Broadband regulation: Why wait for Congress?

A few days after I filed last week's column  the FCC decided not to wait for the legislative process and just give Sen. John Ensign (R-Nev.) a bunch of what he wants plus some things he did not ask for. So far, what we know is from FCC press releases and statements from some of the commissioners (Martin, Abernathy, Copps, Adelstein ) because the actual orders have yet to be released. From this, it is clear that the FCC removed all sharing requirements from telephone company DSL infrastructure, extended wiretapping requirements to facilities-based ISPs and adopted a toothless set of degraded principles relating to Internet service. Congress and the courts will speak on these actions, but it's still interesting to get glimpses such as these into the mind set of today's FCC.

As far as I can tell the FCC did just what Ensign wanted to do; that is, remove the requirement to share DSL equipment while retaining the requirement to resell the underlying copper circuits at reduced rates. The FCC also published a set of principles covering consumer entitlements for Internet service that are close to some of the customer rights in the Ensign bill.

The FCC's version  is quite a piece of work. I had to read it a number of times before I understood how little it said. There are four ringing principles, including being able to access Internet content, run whatever applications you want using whatever devices you want and being able to have competition among providers of different types. But each one on its own and all four as a group are undercut to worthlessness by conditions placed on it.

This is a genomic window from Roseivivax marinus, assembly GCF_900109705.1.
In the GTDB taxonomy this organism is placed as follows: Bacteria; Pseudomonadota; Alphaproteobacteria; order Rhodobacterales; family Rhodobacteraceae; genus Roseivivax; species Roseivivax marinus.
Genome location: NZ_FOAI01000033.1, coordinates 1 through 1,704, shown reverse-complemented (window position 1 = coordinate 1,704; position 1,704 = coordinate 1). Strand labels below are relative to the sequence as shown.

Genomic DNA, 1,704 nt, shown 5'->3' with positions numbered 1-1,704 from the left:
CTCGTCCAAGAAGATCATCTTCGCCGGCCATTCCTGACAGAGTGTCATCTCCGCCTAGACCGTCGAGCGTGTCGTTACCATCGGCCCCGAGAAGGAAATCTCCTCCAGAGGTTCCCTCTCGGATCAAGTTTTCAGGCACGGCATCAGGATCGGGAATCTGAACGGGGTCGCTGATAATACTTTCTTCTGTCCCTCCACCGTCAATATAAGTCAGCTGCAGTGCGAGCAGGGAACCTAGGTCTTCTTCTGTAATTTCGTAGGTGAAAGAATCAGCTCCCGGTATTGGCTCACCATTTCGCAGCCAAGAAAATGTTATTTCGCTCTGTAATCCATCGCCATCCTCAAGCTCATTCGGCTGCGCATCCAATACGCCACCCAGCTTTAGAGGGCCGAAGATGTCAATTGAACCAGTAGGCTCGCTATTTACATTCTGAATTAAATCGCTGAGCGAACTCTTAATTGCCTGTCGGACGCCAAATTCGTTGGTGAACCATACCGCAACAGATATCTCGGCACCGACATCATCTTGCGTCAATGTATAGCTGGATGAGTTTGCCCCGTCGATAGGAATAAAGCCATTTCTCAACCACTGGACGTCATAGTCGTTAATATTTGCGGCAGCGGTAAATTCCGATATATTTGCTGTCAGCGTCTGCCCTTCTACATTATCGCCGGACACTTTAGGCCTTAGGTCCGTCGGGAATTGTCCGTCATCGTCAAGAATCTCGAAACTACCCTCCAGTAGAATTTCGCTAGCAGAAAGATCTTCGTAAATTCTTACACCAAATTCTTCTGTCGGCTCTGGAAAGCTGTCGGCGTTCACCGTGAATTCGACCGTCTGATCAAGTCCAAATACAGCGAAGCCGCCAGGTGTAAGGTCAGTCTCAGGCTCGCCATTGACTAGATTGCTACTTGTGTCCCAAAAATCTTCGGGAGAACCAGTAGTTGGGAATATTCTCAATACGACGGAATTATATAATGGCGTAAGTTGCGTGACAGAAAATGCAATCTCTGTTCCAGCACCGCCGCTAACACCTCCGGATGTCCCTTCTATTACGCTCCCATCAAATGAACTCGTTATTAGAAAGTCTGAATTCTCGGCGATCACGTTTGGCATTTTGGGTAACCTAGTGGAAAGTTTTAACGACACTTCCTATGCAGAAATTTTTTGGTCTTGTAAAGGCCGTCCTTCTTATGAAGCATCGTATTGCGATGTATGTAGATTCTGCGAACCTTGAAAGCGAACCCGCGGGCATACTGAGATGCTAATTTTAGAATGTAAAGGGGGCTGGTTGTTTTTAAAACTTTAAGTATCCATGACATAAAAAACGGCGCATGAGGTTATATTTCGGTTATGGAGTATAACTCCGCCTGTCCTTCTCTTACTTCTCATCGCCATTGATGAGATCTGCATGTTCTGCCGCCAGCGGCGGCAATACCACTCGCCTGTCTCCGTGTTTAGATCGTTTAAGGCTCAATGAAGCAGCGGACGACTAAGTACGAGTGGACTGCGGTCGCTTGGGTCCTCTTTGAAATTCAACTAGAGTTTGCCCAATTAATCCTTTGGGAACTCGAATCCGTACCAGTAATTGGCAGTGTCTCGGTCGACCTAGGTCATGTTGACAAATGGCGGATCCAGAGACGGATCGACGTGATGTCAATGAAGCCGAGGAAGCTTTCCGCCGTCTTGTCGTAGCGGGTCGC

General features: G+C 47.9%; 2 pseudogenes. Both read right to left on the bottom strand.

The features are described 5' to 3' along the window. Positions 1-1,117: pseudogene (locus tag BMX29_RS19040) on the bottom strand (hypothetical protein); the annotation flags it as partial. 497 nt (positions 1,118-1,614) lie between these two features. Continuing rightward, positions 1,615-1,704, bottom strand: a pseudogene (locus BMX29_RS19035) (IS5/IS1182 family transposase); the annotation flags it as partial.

For example, you can run any application as long as law enforcement says you can. For some of the law enforcement people I've talked to that would mean you could not use a VPN back to the office to read your confidential corporate e-mail. In addition, all four principles are subservient to "reasonable network management," meaning that an ISP could say I can't manage my network if you run that application or access that content.

Both the FCC and the carriers say they do not block customer access to applications and that customers would never stand for it if they did. I won't say they are lying, but a lot of ISPs block e-mail (other than from their own e-mail servers) today, and what choice would the customer have? Under this plan, there are just two providers, and both have the incentive to block customers' access to services they don't have a stake in.

The FCC does not quite know what to do about the Universal Service Fund, so it has told all to keep doing what they have been for a few months while the FCC does yet another study.

The FCC also did basically what it said it would do a year ago and extended general wiretapping requirements to facilities-based ISPs and VoIP providers that interconnect with the public switched telephone network.

So now we know that the FCC's priorities are, in order: 1) protect incumbent carriers, 2) give law enforcement more than it needs and a distant 3) pretend to be concerned about the customer.

Disclaimer: Harvard has more resources than most students need, but that is a good thing. The above observation about a bad thing is mine, not the university's.

Copyright © 2005 IDG Communications, Inc.

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